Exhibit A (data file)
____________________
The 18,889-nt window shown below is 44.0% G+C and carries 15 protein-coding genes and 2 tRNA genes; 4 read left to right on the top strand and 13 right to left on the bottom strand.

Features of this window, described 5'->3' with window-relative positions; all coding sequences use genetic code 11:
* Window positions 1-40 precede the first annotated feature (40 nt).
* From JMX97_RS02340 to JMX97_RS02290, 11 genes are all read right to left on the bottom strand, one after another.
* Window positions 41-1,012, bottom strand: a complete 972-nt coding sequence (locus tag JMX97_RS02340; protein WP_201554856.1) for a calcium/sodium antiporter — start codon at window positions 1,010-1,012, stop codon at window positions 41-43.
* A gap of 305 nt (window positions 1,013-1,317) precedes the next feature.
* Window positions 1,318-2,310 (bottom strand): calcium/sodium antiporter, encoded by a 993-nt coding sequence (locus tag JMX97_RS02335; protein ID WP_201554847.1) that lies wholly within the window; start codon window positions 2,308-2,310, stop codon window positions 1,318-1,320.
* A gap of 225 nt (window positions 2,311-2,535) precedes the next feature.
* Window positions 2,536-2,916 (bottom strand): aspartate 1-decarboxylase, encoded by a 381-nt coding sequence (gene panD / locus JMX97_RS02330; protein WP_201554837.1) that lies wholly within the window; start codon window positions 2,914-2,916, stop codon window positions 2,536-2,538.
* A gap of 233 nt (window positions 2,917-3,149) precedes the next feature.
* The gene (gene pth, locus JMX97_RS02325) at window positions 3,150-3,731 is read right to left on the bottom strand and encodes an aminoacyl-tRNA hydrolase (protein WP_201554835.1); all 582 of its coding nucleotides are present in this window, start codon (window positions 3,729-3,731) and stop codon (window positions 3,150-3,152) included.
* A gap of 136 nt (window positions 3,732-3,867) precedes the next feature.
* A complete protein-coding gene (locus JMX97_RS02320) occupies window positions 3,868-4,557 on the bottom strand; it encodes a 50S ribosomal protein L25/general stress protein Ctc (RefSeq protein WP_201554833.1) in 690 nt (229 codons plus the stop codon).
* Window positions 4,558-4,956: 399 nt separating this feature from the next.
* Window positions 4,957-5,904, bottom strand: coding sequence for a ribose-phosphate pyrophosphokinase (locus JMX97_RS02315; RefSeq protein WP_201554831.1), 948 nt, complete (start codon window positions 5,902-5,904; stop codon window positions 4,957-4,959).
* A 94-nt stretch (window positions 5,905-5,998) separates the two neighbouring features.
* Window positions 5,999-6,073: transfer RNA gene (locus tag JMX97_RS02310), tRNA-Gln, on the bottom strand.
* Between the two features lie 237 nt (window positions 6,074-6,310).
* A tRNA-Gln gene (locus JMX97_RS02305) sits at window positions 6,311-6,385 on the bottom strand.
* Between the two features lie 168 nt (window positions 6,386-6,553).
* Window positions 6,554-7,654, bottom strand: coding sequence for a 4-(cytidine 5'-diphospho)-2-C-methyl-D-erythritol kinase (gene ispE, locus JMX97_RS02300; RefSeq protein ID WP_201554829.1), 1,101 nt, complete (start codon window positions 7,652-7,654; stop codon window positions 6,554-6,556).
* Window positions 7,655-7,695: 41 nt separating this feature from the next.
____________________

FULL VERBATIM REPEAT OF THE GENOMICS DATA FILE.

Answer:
The 18,889-nt window shown below is 44.0% G+C and carries 15 protein-coding genes and 2 tRNA genes; 4 read left to right on the top strand and 13 right to left on the bottom strand.

Features of this window, described 5'->3' with window-relative positions; all coding sequences use genetic code 11:
* Window positions 1-40 precede the first annotated feature (40 nt).
* From JMX97_RS02340 to JMX97_RS02290, 11 genes are all read right to left on the bottom strand, one after another.
* Window positions 41-1,012, bottom strand: a complete 972-nt coding sequence (locus tag JMX97_RS02340; protein WP_201554856.1) for a calcium/sodium antiporter — start codon at window positions 1,010-1,012, stop codon at window positions 41-43.
* A gap of 305 nt (window positions 1,013-1,317) precedes the next feature.
* Window positions 1,318-2,310 (bottom strand): calcium/sodium antiporter, encoded by a 993-nt coding sequence (locus tag JMX97_RS02335; protein ID WP_201554847.1) that lies wholly within the window; start codon window positions 2,308-2,310, stop codon window positions 1,318-1,320.
* A gap of 225 nt (window positions 2,311-2,535) precedes the next feature.
* Window positions 2,536-2,916 (bottom strand): aspartate 1-decarboxylase, encoded by a 381-nt coding sequence (gene panD / locus JMX97_RS02330; protein WP_201554837.1) that lies wholly within the window; start codon window positions 2,914-2,916, stop codon window positions 2,536-2,538.
* A gap of 233 nt (window positions 2,917-3,149) precedes the next feature.
* The gene (gene pth, locus JMX97_RS02325) at window positions 3,150-3,731 is read right to left on the bottom strand and encodes an aminoacyl-tRNA hydrolase (protein WP_201554835.1); all 582 of its coding nucleotides are present in this window, start codon (window positions 3,729-3,731) and stop codon (window positions 3,150-3,152) included.
* A gap of 136 nt (window positions 3,732-3,867) precedes the next feature.
* A complete protein-coding gene (locus JMX97_RS02320) occupies window positions 3,868-4,557 on the bottom strand; it encodes a 50S ribosomal protein L25/general stress protein Ctc (RefSeq protein WP_201554833.1) in 690 nt (229 codons plus the stop codon).
* Window positions 4,558-4,956: 399 nt separating this feature from the next.
* Window positions 4,957-5,904, bottom strand: coding sequence for a ribose-phosphate pyrophosphokinase (locus JMX97_RS02315; RefSeq protein WP_201554831.1), 948 nt, complete (start codon window positions 5,902-5,904; stop codon window positions 4,957-4,959).
* A 94-nt stretch (window positions 5,905-5,998) separates the two neighbouring features.
* Window positions 5,999-6,073: transfer RNA gene (locus tag JMX97_RS02310), tRNA-Gln, on the bottom strand.
* Between the two features lie 237 nt (window positions 6,074-6,310).
* A tRNA-Gln gene (locus JMX97_RS02305) sits at window positions 6,311-6,385 on the bottom strand.
* Between the two features lie 168 nt (window positions 6,386-6,553).
* Window positions 6,554-7,654, bottom strand: coding sequence for a 4-(cytidine 5'-diphospho)-2-C-methyl-D-erythritol kinase (gene ispE, locus JMX97_RS02300; RefSeq protein ID WP_201554829.1), 1,101 nt, complete (start codon window positions 7,652-7,654; stop codon window positions 6,554-6,556).
* Window positions 7,655-7,695: 41 nt separating this feature from the next.